DENVER (KDVR) — Denver Public Schools went back to class on Aug. 21. DPS is the largest school district in the state with about 88,000 students and more than 200 schools across the city.

Superintendent Dr. Alex Marrero was joined by dignitaries from DPS to welcome students and families at Bromwell Elementary during a ceremony.

“Yes, we have gone through a whole lot this past year and this summer. We’ve been busy, you’ll see it as soon as you enter Bromwell. And all of us who are listening in the DPS community, you’ll see the shift to changes to make sure your learning environment gets that much better in terms of safe and welcoming and more comfortable,” Marrero said during the ceremony.

Jodi Sewell, a mom with three students, said she believes that her school is successful because of the staff and parents, not necessarily due to district support. 

 “I feel like nobody is being served well by this district or this board, and so that’s why I had a hard time showing up this morning for the addresses [of district officials],“  said Sewell. “Funding-wise, discipline metric-wise, focus-wise, transparency-wise, I mean, frankly, I think this was a political stunt and it’s really hard when you see your kids and other kids regardless of background, socio-economic status, race, it’s really hard to see your kids used for political gain.”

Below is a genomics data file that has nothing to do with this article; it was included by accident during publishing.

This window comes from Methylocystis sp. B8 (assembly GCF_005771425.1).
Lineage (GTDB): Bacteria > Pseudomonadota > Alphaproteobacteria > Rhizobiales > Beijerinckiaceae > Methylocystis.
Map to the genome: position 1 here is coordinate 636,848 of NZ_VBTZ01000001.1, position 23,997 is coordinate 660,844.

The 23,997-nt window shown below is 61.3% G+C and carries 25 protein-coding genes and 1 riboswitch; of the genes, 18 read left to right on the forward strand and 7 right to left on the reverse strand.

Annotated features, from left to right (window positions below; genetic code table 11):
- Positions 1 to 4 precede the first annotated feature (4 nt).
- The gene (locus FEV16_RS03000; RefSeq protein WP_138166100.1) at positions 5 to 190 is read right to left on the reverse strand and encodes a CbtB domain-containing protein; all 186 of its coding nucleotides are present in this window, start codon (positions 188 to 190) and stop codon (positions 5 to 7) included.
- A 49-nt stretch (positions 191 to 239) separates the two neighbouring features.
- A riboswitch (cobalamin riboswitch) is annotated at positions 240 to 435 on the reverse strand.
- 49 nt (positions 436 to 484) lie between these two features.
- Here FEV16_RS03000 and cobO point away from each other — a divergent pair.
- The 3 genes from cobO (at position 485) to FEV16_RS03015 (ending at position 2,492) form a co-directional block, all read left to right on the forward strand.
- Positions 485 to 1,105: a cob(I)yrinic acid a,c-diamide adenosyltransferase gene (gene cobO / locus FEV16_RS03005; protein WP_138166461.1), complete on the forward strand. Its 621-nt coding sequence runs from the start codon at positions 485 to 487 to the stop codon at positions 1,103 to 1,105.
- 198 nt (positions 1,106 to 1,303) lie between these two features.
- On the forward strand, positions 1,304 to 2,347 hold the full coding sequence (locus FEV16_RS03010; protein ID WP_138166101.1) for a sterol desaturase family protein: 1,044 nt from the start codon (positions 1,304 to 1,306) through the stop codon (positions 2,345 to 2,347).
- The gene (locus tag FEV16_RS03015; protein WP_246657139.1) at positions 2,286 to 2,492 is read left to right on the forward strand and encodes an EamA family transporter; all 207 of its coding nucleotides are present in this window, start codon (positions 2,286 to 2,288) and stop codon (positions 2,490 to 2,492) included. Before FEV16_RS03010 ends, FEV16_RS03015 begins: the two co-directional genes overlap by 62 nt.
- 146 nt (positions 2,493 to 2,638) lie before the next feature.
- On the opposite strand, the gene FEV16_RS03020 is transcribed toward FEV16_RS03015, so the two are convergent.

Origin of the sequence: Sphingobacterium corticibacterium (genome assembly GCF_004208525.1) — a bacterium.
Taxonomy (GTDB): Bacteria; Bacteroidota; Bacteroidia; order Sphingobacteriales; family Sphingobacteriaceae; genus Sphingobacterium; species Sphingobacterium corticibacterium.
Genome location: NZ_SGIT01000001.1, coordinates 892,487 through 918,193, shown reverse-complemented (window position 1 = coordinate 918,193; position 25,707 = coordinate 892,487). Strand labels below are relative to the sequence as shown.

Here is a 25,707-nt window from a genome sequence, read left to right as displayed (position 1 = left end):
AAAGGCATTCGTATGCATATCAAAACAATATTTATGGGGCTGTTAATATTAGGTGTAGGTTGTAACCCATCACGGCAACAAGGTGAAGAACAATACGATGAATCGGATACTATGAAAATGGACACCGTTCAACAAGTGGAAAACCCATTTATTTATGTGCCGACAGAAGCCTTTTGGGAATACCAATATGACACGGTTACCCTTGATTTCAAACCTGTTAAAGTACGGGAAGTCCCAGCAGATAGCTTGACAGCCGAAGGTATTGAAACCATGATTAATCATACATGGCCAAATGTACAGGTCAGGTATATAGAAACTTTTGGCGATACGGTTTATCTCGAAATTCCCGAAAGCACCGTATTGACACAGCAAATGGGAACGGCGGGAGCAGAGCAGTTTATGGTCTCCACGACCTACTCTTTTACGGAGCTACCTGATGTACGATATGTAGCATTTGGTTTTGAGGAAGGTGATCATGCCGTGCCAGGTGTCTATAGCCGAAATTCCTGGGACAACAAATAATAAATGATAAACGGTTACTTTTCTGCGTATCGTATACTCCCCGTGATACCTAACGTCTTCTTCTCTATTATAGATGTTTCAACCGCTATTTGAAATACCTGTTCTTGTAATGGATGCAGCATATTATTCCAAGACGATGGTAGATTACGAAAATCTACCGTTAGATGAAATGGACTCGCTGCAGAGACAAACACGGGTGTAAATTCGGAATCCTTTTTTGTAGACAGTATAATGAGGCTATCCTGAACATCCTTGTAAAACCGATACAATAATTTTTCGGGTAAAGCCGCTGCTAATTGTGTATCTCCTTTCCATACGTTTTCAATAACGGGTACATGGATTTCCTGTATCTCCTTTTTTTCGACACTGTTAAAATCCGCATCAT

Sewell has a fourth grader at Bromwell Elementary but chose to send her older children to a middle school outside of DPS.

DPS said they are launching a new mental health service called Hazel Health.

The goal is to help address the mental health concerns of middle and high school students at district-run schools. There will be no cost to the families, and it will connect students with therapists for weekly virtual therapy sessions, at school or at home.

Also, RTD is starting its Zero Fare for Youth pilot program.

Students can ride for free starting Sept. 1 until Aug. 31, 2024. Students just have to show a form of ID, like a student ID, to get on buses or trains. It’s recommended parents ride along with elementary-aged students.